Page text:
Vulcano and Lipari

Vulcano: Fumaroles, Crater Lake and Flowers

Photos Jürg Alean (JA) and Marco Fulle (MF).

Vulcano: Fumaroles, Crater Lake and Flowers
Fish-eye view of Vulcano (center) and Lipari's "faraglioni" Pietralunga and Pietra Menalda (bottom right) from Lipari's Monte Falcone (MF).
Vulcano: Fumaroles, Crater Lake and Flowers
On clear day all Eolian Islands are visible: from left to right: Alicudi, Filicudi, Salina (prominent double volcano behind Lipari), Lipari, Panarea, Stromboli. (MF).
Vulcano: Fumaroles, Crater Lake and Flowers
Vulcano's largest field of fumaroles is along and inside the crater's northern rim. Note small ephemeral lake after heavy winter rains at the bottom of the crater (MF).
Vulcano: Fumaroles, Crater Lake and Flowers
Jürg and his setup for panorama photos within the fumarole field. Alicudi (left), Filicudi (above head) and Salina (far right) in the background (MF).
Vulcano: Fumaroles, Crater Lake and Flowers
The path leading up from the Vulcano Porto village (visible in the background and in front of the Vulcanello complex) to the crater rim traverses partially consolidated deposits of red volcanic ash (JA).
Vulcano: Fumaroles, Crater Lake and Flowers
While to uppermost slopes may appear barren in summer, a climb in spring reveals bushes of Cistus salvifolius (white) and some Cistus creticus (pink) (JA).
Vulcano: Fumaroles, Crater Lake and Flowers
The twin peaks of Salina and the complex topography of Lipari appear above a small valley formed by an outer and inner crater rim of Vulcano's Fossa crater (JA).
Vulcano: Fumaroles, Crater Lake and Flowers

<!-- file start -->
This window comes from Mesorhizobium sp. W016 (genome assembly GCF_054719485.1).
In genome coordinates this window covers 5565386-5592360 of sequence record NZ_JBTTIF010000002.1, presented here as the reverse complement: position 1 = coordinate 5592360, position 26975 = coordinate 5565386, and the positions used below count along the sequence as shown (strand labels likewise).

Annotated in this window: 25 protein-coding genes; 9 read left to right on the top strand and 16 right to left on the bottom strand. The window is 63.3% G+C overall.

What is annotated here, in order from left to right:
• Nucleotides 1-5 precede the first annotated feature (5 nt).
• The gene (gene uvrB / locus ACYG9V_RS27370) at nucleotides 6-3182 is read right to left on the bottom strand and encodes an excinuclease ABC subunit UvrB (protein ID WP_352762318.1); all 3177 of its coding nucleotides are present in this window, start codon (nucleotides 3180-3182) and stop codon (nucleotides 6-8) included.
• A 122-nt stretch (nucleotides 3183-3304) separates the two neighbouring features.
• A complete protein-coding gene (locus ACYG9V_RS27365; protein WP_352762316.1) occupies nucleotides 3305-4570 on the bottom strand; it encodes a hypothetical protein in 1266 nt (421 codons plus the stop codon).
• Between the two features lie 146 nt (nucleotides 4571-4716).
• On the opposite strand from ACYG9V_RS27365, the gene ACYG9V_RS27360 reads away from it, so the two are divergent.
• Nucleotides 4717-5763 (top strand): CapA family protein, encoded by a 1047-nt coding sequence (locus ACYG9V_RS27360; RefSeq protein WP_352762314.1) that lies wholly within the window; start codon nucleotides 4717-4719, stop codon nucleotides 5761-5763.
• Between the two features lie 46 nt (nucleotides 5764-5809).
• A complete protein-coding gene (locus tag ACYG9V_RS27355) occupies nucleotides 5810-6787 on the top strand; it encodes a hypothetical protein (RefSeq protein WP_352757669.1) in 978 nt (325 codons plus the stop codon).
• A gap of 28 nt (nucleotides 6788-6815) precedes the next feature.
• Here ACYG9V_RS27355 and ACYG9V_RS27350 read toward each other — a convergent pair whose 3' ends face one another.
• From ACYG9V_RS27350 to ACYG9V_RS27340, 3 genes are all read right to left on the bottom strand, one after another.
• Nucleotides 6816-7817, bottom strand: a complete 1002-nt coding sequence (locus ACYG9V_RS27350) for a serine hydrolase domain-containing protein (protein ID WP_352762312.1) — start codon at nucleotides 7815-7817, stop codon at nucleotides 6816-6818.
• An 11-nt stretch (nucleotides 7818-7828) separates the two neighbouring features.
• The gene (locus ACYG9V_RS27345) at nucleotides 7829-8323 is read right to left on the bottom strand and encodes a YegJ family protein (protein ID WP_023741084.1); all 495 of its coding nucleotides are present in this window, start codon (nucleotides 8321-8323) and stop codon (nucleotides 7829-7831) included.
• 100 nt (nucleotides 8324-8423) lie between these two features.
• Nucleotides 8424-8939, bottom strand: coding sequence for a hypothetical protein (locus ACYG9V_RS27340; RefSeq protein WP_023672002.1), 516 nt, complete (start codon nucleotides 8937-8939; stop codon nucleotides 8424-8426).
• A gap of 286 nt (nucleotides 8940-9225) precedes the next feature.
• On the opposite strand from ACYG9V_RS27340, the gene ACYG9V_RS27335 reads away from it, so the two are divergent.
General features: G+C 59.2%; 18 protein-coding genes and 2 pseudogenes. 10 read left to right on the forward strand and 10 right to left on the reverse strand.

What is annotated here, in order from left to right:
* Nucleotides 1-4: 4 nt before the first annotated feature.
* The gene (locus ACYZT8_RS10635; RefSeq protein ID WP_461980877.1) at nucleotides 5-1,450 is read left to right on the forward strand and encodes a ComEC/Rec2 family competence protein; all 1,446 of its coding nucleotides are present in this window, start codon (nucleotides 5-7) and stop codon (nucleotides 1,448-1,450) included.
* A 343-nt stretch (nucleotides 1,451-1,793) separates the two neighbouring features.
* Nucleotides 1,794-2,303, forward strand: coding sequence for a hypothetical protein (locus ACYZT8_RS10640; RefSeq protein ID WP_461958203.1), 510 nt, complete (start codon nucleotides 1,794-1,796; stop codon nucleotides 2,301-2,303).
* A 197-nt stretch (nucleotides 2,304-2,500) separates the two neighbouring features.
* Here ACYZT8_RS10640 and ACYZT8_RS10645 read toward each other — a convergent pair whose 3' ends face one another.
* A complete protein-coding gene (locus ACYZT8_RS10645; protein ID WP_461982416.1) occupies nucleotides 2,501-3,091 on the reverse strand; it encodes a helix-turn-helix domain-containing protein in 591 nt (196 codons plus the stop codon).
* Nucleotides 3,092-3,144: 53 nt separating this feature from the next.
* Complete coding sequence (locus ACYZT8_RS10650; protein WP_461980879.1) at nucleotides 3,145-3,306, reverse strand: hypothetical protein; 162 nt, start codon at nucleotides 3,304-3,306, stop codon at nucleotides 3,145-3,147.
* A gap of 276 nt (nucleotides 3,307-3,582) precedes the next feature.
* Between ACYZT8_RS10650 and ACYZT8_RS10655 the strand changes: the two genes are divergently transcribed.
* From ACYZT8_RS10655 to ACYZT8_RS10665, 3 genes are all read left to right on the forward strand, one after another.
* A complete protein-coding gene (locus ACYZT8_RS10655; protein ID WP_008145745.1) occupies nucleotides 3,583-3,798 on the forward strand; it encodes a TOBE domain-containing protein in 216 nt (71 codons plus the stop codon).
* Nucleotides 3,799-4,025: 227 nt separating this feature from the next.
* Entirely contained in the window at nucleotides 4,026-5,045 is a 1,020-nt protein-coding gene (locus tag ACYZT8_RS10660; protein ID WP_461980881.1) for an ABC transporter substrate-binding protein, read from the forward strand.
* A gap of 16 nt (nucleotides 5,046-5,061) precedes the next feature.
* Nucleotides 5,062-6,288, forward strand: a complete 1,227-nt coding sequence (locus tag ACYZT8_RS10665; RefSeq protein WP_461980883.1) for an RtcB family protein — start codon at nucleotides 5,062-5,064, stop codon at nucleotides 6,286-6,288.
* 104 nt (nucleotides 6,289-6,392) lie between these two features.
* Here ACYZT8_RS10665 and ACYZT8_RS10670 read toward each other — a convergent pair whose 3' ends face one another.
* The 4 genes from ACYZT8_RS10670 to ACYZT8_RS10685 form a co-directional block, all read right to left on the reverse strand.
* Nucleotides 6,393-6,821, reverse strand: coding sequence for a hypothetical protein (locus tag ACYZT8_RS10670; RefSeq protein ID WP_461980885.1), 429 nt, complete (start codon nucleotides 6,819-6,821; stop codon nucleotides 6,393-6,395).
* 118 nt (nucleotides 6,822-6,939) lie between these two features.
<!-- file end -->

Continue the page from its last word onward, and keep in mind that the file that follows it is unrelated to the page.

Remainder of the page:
Submarine fumaroles heat the seawater near Vulcano Porto. Precipitated molecular sulfur particles cause the water's pale blue colour (JA).
Vulcano: Fumaroles, Crater Lake and Flowers
Taking a close look at the fumarole field and a nose full of its sulfurous gases inside the Fossa crater (MF).
Vulcano: Fumaroles, Crater Lake and Flowers
Marco at the same location as in the image on the left, now seen from the shore of the ephemeral crater lake (JA).
Vulcano: Fumaroles, Crater Lake and Flowers
The rains have washed tiny pumice pebbles (white) and innumerable rabbit droppings (black) into the lake. A fumarole bubbles on the bottom (JA).
Vulcano: Fumaroles, Crater Lake and Flowers
Evening falls over an unusual, lonely beach: Vulcano's crater lake will be gone in a few days and with it a memorable view on cold but sunny February day (JA).
Vulcano: Fumaroles, Crater Lake and Flowers
Vulcanello in 1923. It emerged in 183 or 123 BC as a new island. Sporadic eruptions continued until the mid 16th century AD. By then the new island had enlarged and connected with the main island of Vulcano.
Vulcano: Fumaroles, Crater Lake and Flowers
Vulcanello as seen in 1972. Note that now the small volcano's shield is partially covered by vegetation, mainly eucalyptus trees meant to provide shade for the starting tourist infrastructure (JA).
Vulcano: Fumaroles, Crater Lake and Flowers
Vulcanello in 2003: Note the massive developments of touristic complexes. The dark green mass in the left foreground is an obsidian flow ("pietre cotte") emplaced in the 18th century (JA).
Vulcano: Fumaroles, Crater Lake and Flowers
Aerial photo from 4. Juli 2000 of Vulcano's Fossa crater from low flying aircraft. Note complex multiple crater rims (Photo Copyright Bernhard Edmayer).